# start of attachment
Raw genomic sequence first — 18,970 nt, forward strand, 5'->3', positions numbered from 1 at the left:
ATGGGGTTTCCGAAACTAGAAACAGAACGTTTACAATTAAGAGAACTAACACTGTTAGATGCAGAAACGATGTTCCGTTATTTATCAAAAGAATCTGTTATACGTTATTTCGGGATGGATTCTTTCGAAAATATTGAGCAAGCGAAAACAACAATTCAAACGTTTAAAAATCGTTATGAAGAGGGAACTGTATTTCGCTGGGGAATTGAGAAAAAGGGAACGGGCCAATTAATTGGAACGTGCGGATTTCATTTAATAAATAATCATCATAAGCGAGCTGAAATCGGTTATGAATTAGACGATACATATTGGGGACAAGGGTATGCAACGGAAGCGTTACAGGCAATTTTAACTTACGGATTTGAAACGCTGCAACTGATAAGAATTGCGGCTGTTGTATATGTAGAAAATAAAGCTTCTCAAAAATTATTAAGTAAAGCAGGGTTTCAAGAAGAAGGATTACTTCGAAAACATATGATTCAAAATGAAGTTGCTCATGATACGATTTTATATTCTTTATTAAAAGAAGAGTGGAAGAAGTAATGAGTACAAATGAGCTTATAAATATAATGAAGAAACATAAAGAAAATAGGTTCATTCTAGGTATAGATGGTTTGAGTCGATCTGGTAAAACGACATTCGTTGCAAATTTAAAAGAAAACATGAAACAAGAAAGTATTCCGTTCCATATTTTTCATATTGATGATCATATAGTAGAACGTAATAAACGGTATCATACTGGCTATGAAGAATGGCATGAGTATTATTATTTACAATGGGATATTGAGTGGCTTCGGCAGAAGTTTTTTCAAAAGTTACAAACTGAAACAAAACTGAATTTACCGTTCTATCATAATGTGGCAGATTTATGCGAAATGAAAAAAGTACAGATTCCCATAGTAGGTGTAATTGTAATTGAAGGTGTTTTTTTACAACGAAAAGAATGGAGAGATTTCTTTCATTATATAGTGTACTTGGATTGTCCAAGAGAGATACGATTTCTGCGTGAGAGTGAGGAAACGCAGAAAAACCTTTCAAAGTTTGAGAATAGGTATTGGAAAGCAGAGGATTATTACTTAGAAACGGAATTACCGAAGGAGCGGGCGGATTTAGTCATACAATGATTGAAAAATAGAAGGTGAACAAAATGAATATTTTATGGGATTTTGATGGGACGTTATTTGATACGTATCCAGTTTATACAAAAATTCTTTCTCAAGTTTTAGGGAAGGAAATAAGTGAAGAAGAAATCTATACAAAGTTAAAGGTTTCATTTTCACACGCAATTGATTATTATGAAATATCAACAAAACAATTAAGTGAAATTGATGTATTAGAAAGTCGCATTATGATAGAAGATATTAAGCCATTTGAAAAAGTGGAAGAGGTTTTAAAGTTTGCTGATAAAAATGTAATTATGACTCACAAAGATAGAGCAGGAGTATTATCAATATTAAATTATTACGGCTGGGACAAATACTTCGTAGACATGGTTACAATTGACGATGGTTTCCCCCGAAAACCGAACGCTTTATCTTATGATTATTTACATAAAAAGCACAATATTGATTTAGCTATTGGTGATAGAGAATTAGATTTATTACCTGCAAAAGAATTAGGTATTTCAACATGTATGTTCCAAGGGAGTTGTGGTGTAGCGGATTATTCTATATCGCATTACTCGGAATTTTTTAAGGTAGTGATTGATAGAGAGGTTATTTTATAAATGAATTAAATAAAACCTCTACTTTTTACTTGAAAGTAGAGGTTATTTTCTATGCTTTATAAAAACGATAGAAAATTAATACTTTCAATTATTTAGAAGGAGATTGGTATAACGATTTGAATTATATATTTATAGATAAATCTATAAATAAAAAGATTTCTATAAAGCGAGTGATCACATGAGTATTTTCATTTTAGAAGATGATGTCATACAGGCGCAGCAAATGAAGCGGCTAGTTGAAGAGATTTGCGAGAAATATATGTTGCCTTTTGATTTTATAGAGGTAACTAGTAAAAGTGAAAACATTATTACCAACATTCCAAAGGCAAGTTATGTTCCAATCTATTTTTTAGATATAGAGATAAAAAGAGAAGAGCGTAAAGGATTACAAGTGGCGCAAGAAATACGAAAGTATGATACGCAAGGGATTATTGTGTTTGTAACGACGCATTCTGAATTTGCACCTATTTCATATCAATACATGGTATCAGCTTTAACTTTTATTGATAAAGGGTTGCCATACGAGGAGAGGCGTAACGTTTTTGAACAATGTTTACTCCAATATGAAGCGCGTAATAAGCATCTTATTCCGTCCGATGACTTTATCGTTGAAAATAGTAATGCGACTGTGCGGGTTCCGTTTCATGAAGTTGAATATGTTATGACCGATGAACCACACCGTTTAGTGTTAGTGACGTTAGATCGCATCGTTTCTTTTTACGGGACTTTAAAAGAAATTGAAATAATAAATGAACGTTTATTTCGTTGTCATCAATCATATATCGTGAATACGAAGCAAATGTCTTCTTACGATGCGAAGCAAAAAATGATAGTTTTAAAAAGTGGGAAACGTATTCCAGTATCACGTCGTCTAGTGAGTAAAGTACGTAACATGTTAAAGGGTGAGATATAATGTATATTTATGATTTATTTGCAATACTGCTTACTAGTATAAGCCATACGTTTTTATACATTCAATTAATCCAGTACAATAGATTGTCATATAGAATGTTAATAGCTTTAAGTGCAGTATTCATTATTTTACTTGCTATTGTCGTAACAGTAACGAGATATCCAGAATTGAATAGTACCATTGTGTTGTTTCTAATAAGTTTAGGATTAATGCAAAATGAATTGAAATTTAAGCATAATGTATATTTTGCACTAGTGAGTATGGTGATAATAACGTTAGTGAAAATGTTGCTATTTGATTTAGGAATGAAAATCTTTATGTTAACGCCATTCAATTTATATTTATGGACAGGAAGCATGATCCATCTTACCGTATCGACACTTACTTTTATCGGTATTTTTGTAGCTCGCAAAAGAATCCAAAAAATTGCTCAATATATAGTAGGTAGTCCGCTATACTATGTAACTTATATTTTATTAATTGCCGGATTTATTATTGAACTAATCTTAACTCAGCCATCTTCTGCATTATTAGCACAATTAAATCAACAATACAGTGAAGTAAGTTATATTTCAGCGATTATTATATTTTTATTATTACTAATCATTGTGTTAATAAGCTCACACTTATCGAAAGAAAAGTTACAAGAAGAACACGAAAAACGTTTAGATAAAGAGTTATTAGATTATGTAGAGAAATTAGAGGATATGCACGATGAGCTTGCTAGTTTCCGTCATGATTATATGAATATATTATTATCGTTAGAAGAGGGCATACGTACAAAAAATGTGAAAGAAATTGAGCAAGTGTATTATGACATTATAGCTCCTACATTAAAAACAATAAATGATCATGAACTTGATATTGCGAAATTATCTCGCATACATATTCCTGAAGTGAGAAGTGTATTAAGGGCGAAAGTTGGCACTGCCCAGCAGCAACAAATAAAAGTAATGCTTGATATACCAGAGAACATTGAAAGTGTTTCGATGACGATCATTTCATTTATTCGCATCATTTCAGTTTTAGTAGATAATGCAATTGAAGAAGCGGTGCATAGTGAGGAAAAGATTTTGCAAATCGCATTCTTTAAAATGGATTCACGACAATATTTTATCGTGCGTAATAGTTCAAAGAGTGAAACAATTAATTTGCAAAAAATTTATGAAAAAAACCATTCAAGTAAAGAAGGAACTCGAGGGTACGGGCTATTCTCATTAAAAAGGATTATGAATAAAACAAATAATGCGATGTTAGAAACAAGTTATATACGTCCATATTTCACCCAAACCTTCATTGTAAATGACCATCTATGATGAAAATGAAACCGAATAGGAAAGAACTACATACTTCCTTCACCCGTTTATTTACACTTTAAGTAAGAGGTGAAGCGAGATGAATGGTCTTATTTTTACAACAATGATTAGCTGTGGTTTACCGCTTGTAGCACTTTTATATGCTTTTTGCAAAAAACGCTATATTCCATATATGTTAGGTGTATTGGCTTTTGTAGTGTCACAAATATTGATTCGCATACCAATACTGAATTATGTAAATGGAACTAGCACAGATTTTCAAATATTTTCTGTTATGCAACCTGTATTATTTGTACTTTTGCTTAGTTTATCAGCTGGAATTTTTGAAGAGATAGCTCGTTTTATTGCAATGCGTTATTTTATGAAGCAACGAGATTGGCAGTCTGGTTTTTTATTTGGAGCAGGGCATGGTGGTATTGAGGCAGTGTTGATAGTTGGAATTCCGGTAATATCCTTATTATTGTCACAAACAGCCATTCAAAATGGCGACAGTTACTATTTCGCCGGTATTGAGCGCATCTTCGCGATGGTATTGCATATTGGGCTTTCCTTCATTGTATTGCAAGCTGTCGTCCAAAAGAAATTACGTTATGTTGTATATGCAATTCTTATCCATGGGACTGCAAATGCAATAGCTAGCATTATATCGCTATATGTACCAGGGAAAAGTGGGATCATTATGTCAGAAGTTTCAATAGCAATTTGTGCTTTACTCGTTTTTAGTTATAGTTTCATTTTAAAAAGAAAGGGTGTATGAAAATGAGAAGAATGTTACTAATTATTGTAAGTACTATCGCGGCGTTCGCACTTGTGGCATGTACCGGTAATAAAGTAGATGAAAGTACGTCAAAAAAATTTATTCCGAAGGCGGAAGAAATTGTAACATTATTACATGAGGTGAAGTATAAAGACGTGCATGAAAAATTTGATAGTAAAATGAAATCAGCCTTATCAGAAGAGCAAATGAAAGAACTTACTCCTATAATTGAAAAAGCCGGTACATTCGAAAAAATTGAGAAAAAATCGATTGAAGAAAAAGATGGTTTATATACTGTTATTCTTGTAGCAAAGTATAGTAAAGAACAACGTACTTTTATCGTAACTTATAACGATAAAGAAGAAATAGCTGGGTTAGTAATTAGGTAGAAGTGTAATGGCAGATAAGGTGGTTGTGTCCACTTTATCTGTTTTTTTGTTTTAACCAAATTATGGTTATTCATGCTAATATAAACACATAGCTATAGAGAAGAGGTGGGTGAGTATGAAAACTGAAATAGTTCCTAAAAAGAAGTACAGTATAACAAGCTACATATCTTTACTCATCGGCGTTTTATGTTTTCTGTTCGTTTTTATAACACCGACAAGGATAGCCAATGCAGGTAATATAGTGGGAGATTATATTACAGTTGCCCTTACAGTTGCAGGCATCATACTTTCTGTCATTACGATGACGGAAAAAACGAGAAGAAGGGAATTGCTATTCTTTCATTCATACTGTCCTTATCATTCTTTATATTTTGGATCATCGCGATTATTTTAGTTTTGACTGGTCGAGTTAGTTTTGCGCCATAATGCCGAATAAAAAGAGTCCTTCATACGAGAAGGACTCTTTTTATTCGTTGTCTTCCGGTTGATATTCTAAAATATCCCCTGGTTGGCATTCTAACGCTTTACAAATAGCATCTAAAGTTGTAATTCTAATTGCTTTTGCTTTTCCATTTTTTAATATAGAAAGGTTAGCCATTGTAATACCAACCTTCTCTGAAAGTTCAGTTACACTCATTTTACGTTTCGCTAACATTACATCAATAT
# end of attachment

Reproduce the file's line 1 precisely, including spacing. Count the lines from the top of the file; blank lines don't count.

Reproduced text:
Raw genomic sequence first — 18,970 nt, forward strand, 5'->3', positions numbered from 1 at the left: